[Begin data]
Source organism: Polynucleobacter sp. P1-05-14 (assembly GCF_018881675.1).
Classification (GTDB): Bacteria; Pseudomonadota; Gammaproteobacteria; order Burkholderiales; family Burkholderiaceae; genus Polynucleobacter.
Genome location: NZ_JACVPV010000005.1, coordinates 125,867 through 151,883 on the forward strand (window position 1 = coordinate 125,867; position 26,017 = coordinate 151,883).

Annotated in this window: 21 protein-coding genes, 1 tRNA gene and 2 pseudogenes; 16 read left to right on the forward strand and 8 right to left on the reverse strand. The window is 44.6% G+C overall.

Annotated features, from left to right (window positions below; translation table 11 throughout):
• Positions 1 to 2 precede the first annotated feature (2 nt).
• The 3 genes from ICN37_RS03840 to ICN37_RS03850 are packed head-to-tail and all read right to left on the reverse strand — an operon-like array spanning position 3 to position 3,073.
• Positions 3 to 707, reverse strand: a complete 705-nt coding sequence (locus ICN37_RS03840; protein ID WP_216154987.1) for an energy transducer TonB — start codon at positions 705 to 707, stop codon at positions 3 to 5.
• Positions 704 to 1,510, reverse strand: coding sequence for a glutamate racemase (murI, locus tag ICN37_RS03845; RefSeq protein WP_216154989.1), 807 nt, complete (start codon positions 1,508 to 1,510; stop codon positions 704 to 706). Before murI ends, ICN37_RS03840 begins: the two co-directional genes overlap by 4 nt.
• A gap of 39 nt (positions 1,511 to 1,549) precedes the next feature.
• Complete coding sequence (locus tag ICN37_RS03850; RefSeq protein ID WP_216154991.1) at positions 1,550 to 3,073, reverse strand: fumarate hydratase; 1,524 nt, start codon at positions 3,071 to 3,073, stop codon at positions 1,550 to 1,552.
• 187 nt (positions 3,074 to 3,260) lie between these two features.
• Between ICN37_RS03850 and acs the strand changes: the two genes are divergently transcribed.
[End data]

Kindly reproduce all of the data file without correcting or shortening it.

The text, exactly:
Source organism: Polynucleobacter sp. P1-05-14 (assembly GCF_018881675.1).
Classification (GTDB): Bacteria; Pseudomonadota; Gammaproteobacteria; order Burkholderiales; family Burkholderiaceae; genus Polynucleobacter.
Genome location: NZ_JACVPV010000005.1, coordinates 125,867 through 151,883 on the forward strand (window position 1 = coordinate 125,867; position 26,017 = coordinate 151,883).

Annotated in this window: 21 protein-coding genes, 1 tRNA gene and 2 pseudogenes; 16 read left to right on the forward strand and 8 right to left on the reverse strand. The window is 44.6% G+C overall.

Annotated features, from left to right (window positions below; translation table 11 throughout):
• Positions 1 to 2 precede the first annotated feature (2 nt).
• The 3 genes from ICN37_RS03840 to ICN37_RS03850 are packed head-to-tail and all read right to left on the reverse strand — an operon-like array spanning position 3 to position 3,073.
• Positions 3 to 707, reverse strand: a complete 705-nt coding sequence (locus ICN37_RS03840; protein ID WP_216154987.1) for an energy transducer TonB — start codon at positions 705 to 707, stop codon at positions 3 to 5.
• Positions 704 to 1,510, reverse strand: coding sequence for a glutamate racemase (murI, locus tag ICN37_RS03845; RefSeq protein WP_216154989.1), 807 nt, complete (start codon positions 1,508 to 1,510; stop codon positions 704 to 706). Before murI ends, ICN37_RS03840 begins: the two co-directional genes overlap by 4 nt.
• A gap of 39 nt (positions 1,511 to 1,549) precedes the next feature.
• Complete coding sequence (locus tag ICN37_RS03850; RefSeq protein ID WP_216154991.1) at positions 1,550 to 3,073, reverse strand: fumarate hydratase; 1,524 nt, start codon at positions 3,071 to 3,073, stop codon at positions 1,550 to 1,552.
• 187 nt (positions 3,074 to 3,260) lie between these two features.
• Between ICN37_RS03850 and acs the strand changes: the two genes are divergently transcribed.